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Mohamad Kanina: Mohamad Kanina: ”Kristianstad has become part of my life, my home”

I dream of becoming a Swedish citizen. I've wanted to be one since the very first day I arrived. Now five years have passed.
Mohamad KaninaSkicka e-post
Kristianstad • Publicerad 5 juni 2019
Detta är en personligt skriven text i Mosaik Kristianstadsbladet. Åsikter som uttrycks är skribentens egna.
Mohamad Kanina.
Mohamad Kanina.

Since I grew up I have wished for a good life that guarantees security, respect and basic human rights. I had that wish even in my home country, but the war disrupted everything.

Sweden can guarantee a good life. Sweden is one of the best countries in the world.

After five years in Sweden, I already notice a difference in myself. I've grown more tolerant in matters of political opinions, religion and life-style. And I'm waiting for the day I can say, ”Now I'm Swedish”.

I appreciate different aspects of Sweden, for example Kristianstad, where I have lived since I came here. Kristianstad has become a part of me, my home. I miss the town when I'm away.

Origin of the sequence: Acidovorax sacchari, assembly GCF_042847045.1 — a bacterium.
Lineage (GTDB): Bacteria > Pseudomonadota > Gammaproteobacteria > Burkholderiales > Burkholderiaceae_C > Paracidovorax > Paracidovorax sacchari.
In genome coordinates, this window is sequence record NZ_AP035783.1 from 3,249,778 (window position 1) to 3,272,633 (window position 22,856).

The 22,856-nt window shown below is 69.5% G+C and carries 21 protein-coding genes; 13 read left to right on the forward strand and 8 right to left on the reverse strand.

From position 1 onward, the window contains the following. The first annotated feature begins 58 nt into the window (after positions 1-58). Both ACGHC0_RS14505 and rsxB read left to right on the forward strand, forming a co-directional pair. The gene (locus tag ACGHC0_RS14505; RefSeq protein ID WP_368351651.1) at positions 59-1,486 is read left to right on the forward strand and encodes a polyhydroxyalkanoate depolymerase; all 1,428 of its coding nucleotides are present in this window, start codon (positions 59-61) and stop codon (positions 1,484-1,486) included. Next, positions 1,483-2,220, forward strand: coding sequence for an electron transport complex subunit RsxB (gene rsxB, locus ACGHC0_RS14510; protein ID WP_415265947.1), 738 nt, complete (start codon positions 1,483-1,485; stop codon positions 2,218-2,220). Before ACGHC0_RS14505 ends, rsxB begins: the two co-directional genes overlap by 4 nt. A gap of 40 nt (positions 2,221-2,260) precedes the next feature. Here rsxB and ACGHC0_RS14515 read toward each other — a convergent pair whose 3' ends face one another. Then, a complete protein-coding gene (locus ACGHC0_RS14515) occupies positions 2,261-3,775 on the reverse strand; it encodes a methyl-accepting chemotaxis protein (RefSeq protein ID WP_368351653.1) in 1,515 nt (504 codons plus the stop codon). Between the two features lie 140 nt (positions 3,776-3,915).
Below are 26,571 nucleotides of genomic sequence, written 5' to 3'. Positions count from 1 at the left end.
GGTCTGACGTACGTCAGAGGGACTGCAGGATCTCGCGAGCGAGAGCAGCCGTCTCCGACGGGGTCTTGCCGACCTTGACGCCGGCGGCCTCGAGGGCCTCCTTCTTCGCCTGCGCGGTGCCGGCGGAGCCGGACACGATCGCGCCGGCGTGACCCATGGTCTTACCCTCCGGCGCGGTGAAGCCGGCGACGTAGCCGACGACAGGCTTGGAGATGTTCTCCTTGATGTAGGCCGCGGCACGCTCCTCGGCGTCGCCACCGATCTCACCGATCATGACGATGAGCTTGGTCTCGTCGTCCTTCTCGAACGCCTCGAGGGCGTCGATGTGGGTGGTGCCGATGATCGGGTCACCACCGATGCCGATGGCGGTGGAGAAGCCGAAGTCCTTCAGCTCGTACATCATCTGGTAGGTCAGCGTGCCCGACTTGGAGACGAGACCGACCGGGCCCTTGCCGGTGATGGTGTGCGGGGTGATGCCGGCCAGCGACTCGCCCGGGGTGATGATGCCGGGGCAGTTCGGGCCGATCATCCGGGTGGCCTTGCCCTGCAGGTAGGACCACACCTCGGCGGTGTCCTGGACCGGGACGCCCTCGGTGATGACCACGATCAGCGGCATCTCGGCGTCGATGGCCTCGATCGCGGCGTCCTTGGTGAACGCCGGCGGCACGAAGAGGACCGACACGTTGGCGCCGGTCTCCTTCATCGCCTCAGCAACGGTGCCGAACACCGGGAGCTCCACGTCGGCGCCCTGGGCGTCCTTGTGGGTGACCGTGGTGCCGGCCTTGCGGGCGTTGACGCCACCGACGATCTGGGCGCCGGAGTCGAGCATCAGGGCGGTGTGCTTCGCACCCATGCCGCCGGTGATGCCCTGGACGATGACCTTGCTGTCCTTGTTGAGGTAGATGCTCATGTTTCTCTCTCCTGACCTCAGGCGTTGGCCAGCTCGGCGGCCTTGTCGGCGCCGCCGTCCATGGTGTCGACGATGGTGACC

”I've grown more tolerant in matters of political opinions, religion and life-style.”

But there is something deeper.

I have lost a great deal, among other things the dream of a good future in Syria. I've left my native country, I miss my family and the the way of life there. I need to feel that I belong to, am a part of, a new community.

Sweden gives me new hope, a new life in a country into which I am trying to become integrated.

Now I am a part of a community that I bear with me: language, places, customs, some traditions.

The dream is turning into reality.

Every day I wait for the decision on my Swedish citizenship from Swedish Migration Agency. Every day I check their homepage to see if they have come to a decision for me and my family.

”We are not a part of Sweden's history, but we are part of its future.”

Waiting increases the stress.

The children will be glad too when the decision comes. They don't really understand what it implies, but they want to go on living in Sweden as we have done for the past few years. They speak Swedish, sometimes better than their own language. It makes me feel good to know that my children will have a better life here.

Citizenship does not mean that I make a break with my background and culture. I can be a bearer of two cultures and play a part in increasing understanding between them.

When my citizenship comes through, I ought to feel more gratitude towards Sweden, which has given me a place of refuge and a good life. Sweden becomes my country. We are not a part of Sweden's history, but we are part of its future.

We often talk about this at home. We say that when we get our citizenship we will celebrate at home and with our friends. And we'll do some travelling, just like other Swedes.